In my own experience at the ANU, only about 8-12% of Engineers in first year are female. How much of this is due to sex-based statistical differences in inate talent, how much due to socialisation, and how much is due to girls just being more interested in other areas? My bet's the last of the three, but that just begs the question: how much is inate, "natural", and how much is socially conditioned? I think the latter predominates by maybe 3:1, but the former exists too. We'll see. If I'm right, all of the curves will flatten at about the same time, with women getting a little more than half of all PhDs, but the relative proportions in the different areas remaining constant. That would mean about 30% of all engineers would be female - with a corresponding gender imbalance the other way in law, medicine, and the social sciences.
The graph is from Jonathan Kulick's excellent article on the subject, Math is Hard, in The Reality Based Community. The article also contains this little gem. Something that encapsulates - or encrapsulates - all that I despise in Post-Modernist Feminism.
The privileging of solid over fluid mechanics, and indeed the inability of science to deal with turbulent flow at all, she attributes to the association of fluidity with femininity. Whereas men have sex organs that protrude and become rigid, women have openings that leak menstrual blood and vaginal fluids. Although men, too, flow on occasion—when semen is emitted, for example—this aspect of their sexuality is not emphasized. It is the rigidity of the male organ that counts, not its complicity in fluid flow. These idealizations are reinscribed in mathematics, which conceives of fluids as laminated planes and other modified solid forms. In the same way that women are erased within masculinist theories and language, existing only as not-men, so fluids have been erased from science, existing only as not-solids. From this perspective it is no wonder that science has not been able to arrive at a successful model for turbulence. The problem of turbulent flow cannot be solved because the conceptions of fluids (and of women) have been formulated so as necessarily to leave unarticulated remainders.As he says - "Although this would have made Alan Sokal proud, it was not a hoax. Every woman fluid dynamicist I’ve shown this to has responded with an unladylike snort.".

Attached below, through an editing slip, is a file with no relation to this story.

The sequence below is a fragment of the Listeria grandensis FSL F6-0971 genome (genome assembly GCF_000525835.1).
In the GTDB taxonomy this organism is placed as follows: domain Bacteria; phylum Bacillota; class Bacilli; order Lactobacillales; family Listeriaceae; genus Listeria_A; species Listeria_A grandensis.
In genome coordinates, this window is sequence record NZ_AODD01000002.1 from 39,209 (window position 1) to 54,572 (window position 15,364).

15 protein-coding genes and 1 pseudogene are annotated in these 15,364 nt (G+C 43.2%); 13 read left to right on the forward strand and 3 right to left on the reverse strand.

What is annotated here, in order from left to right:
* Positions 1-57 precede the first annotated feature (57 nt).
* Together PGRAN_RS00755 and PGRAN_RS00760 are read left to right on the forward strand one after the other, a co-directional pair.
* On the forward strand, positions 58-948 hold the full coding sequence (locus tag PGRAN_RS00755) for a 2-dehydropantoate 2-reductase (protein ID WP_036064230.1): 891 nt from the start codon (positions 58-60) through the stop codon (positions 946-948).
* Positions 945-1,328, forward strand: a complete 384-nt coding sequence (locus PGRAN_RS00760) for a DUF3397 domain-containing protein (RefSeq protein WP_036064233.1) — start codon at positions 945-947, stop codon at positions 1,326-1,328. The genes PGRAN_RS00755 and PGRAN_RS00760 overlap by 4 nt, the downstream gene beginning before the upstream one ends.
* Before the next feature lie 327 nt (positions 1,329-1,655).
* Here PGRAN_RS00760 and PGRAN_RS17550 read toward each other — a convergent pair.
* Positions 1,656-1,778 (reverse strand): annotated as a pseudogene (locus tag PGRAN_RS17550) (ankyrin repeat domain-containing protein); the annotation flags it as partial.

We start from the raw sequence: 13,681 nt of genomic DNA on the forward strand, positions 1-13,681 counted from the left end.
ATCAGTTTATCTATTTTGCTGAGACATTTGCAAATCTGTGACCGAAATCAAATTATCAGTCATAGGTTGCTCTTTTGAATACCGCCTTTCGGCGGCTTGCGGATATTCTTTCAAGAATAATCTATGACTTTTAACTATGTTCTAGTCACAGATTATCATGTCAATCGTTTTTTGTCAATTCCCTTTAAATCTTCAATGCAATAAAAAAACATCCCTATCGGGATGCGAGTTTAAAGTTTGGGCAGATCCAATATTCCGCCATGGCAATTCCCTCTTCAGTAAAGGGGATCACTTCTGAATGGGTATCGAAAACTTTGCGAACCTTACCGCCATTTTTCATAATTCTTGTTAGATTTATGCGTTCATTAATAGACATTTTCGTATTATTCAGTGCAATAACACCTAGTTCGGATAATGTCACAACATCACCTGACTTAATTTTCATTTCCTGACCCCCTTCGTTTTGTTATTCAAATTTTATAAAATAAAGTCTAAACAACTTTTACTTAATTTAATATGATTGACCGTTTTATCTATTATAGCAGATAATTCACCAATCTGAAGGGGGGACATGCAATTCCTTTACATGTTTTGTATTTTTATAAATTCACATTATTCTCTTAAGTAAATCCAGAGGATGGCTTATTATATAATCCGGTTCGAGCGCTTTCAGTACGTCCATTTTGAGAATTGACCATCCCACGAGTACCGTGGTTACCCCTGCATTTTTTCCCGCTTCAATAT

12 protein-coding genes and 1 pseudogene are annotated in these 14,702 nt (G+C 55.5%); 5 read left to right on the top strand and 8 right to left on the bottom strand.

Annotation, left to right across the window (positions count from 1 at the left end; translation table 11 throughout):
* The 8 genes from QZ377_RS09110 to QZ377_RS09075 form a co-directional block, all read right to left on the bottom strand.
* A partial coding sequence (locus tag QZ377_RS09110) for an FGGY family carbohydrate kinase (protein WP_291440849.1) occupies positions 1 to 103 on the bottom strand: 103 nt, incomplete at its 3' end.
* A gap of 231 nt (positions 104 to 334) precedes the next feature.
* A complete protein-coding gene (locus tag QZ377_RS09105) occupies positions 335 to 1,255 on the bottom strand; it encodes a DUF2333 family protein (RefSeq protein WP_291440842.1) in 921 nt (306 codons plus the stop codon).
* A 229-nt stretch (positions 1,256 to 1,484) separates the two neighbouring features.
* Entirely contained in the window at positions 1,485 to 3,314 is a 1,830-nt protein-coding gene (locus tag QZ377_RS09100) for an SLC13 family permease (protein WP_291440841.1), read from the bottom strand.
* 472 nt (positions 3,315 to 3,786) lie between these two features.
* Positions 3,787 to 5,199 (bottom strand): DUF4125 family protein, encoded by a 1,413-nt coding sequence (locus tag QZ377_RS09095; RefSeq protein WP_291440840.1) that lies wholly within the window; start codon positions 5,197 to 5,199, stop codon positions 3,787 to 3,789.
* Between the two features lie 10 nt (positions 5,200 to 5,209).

(Hayles, N. K. (1992) “Gender encoding in fluid mechanics: masculine channels and feminine flows,” Differences: A Journal Of Feminist Cultural Studies, 4(2):16–44.)
Not just fluid dynamicists.